Cellnex is Cellnex again. After the decision to withdraw from the process of purchasing Deutsche Telekom’s towers, the company is once again focusing on its growth strategies from its current position as the leading European telecommunications infrastructure operator.
The company has numerous projects underway with a committed investment of 7,500 million euros in the coming years to deploy another 25,000 sites with its clients, and expand its current portfolio, which is around 130,000 towers. The densification of the network, for the development of 5G, is key.
In addition, the company has already pointed to the promotion of projects based on the augmented tower model, which include segments linked to infrastructure such as fiber to connect sites, or data centers. Cellnex has already taken an important step by including in its contract with the Polish Polkomtel Infrastruktura, the management of part of the active infrastructure, beyond the irons, and trusts in an explosion of these activities with other operators.
According to Santander, the telcos are still willing to sell assets to expand the capex for 5G and the tower companies are the natural partner, both in terms of assets from new sites, fiber to the antennas, small cells and edge computing centers.
The company does not rule out new growth operations. The investment bank Kepler said yesterday that Cellnex has opportunities to expand its portfolio with SFR and Bouygyes towers in France; with Vodafone-Ziggo in the Netherlands, with BT; options in the Baltic countries and Scandinavia; Deutsche Telekom towers in various Eastern European markets; or with Telekom Austria.
Cellnex’s strategy has always focused on having at least two anchor clients in each country, which provide more options for expanding synergies between networks.
In this sense, JP Morgan expects Cellnex to use its firepower of 9,000 million euros, captured in the 2021 capital increase (Santander places this amount at 7,000 million), to seek new opportunities such as infrastructure deployment agreements. The bank rejects that, without acquisitions, the success story of the Cellnex share “is dead”. “Cellnex offers a high, attractive and predictable forecast of sustainable growth in the next decade,” says the firm.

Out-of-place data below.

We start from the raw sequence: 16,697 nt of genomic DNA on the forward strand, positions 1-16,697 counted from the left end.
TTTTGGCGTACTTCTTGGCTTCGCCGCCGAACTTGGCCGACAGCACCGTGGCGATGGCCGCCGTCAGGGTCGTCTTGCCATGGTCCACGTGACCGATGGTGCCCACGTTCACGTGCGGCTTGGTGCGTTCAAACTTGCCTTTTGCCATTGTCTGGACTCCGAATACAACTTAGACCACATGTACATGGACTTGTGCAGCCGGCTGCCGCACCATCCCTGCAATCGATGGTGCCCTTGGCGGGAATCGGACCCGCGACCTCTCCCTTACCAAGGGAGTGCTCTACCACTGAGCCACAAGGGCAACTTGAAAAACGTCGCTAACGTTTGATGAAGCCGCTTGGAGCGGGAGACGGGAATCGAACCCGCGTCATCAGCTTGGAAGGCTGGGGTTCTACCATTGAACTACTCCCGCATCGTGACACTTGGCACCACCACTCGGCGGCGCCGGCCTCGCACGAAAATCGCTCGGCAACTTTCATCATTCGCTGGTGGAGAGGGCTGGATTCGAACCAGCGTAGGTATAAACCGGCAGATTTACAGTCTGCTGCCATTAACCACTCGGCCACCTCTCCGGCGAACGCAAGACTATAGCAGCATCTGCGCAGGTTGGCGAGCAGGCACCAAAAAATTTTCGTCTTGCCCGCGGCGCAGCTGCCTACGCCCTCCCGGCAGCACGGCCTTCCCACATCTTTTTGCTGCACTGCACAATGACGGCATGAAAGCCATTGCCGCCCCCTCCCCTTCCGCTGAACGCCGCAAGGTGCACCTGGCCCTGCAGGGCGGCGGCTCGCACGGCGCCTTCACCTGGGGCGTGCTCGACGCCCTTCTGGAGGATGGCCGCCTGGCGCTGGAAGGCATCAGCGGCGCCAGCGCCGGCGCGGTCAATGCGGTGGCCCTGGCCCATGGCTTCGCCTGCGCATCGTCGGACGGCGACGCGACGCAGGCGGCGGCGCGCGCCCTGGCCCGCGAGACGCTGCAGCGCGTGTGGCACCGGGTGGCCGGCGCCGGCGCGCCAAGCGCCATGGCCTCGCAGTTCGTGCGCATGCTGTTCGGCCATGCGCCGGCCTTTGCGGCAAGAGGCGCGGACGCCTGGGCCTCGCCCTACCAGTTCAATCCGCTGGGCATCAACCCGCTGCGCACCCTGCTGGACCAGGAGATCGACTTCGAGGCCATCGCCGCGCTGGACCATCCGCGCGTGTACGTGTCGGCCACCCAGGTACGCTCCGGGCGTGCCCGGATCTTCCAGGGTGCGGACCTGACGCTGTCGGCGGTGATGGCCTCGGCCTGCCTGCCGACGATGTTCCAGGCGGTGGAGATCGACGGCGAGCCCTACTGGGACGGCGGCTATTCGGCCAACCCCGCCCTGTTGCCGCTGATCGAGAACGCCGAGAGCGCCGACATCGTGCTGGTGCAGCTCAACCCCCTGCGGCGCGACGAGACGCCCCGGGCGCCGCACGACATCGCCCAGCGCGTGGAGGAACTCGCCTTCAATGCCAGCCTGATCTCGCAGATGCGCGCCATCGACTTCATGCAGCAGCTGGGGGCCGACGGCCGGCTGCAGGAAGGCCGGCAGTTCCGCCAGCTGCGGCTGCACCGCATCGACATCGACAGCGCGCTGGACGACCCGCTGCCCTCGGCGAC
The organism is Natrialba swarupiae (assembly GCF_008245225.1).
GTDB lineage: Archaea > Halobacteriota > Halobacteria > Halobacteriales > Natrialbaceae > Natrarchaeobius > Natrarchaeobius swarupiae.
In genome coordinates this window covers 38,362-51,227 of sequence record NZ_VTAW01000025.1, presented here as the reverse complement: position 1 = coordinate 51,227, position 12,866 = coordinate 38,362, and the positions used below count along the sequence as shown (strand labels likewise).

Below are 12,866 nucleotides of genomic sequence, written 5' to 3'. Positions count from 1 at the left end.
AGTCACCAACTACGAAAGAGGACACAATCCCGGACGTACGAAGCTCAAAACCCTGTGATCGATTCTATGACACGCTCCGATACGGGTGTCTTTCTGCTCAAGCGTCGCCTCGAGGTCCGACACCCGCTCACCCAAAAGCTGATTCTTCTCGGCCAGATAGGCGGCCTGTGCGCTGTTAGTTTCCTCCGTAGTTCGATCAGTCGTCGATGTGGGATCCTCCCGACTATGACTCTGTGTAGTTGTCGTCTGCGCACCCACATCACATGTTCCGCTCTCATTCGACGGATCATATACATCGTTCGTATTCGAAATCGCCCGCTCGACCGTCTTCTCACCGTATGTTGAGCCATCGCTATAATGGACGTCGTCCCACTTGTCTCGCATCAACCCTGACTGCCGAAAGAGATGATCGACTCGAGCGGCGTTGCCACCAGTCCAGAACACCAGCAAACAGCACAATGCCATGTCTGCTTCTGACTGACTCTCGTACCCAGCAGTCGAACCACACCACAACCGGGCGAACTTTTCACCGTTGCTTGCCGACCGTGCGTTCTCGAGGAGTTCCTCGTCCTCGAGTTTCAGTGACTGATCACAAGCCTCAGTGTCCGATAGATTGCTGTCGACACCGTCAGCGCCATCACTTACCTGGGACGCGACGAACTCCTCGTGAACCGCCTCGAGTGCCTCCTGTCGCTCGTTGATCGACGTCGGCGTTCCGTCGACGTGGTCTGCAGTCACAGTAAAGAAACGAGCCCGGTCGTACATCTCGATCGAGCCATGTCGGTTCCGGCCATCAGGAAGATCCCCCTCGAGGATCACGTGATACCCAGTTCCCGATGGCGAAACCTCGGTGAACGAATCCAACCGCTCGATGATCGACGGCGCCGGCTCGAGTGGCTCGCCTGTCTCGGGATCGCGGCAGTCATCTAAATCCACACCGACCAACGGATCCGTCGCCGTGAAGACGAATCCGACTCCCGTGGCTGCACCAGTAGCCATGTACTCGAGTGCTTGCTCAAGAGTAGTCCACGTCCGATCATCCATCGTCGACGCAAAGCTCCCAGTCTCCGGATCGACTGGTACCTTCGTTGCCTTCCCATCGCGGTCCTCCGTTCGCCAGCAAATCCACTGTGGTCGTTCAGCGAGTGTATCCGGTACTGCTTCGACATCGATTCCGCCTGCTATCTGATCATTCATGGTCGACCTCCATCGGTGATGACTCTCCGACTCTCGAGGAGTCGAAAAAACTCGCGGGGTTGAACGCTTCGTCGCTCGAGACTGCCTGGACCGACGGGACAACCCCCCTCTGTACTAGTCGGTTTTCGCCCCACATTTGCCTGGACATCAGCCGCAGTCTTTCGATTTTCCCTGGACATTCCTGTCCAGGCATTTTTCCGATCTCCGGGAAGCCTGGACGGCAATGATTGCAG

In addition, JP Morgan points out that the group led by Tobías Martínez has the capacity to reduce leverage quickly, to go from 6.9 times EBITDA today to less than twice in 2030; and paves the way for an improvement in forecasts for 2023, together with an increase in shareholder remuneration in the medium term. In this sense, Cellnex could distribute around 15,000 million euros in dividends between 2023 and 2030, which is equivalent to around 51% of its current market capitalization.
Santander, on the other hand, does not expect the purchase of own shares to be one of Cellnex’s priorities, and points out that the company cannot rule out tactical acquisitions. According to the bank, growth is still a priority, above shareholder remuneration.
In turn, Cellnex has among its strategic lines infrastructures linked to mobility, especially railway lines and roads: London-Brighton in the United Kingdom, ProRail in the Netherlands, the Madrid metro with Metrocall: the Barcelona metro; two metro lines with the Paris SGP; the subways of Milan, Genoa and Brescia in Italy; and the 5GMed cross-border corridor project, between Spain and France.
Cellnex has maintained its growth forecasts for 2022 and 2025. At the shareholders’ meeting last spring, Tobías Martínez recalled that, for this year, revenues will be around 3,500 million euros, with an EBITDA of 2,700 million. By 2025, it forecasts revenue of 4.3 billion, with an annual growth rate of 13%, between 2021 and 2025.
Stock Market Relief
Purchase. Cellnex’s decision to exit the purchase process for the Deutsche Telekom towers has been a relief for its shares. On Tuesday, they rose 5.6% and returned to recover the level of 40 euros. In the last month, they have risen 15%, although, since January, they have dropped 19%. The investors had penalized the impact that the acquisition of the sites could have on the company. Under the plans, Cellnex had offered Deutsche Telekom to remain in its tower subsidiary, in addition to delivering 10% of the capital of the Spanish company itself.
Debt. Deutsche Telekom has opted for a financial partner rather than an industrial partner, to attract the largest possible funds (the operation is around 18,000 million euros), with which to reduce debt, which is around 136,000 million. At press time, the Brookfield consortium, which has been a partner in the Cellnex process, and DigitalBridge, seemed to have taken the lead against KKR.
Future. Cellnex does not lose sight of the German market in the future. In the past, operators such as SFR or Telefónica gave entry to their infrastructure subsidiaries, Hivory and Telxius, to KKR, but years later, the fund left and the companies passed into the hands of network companies.
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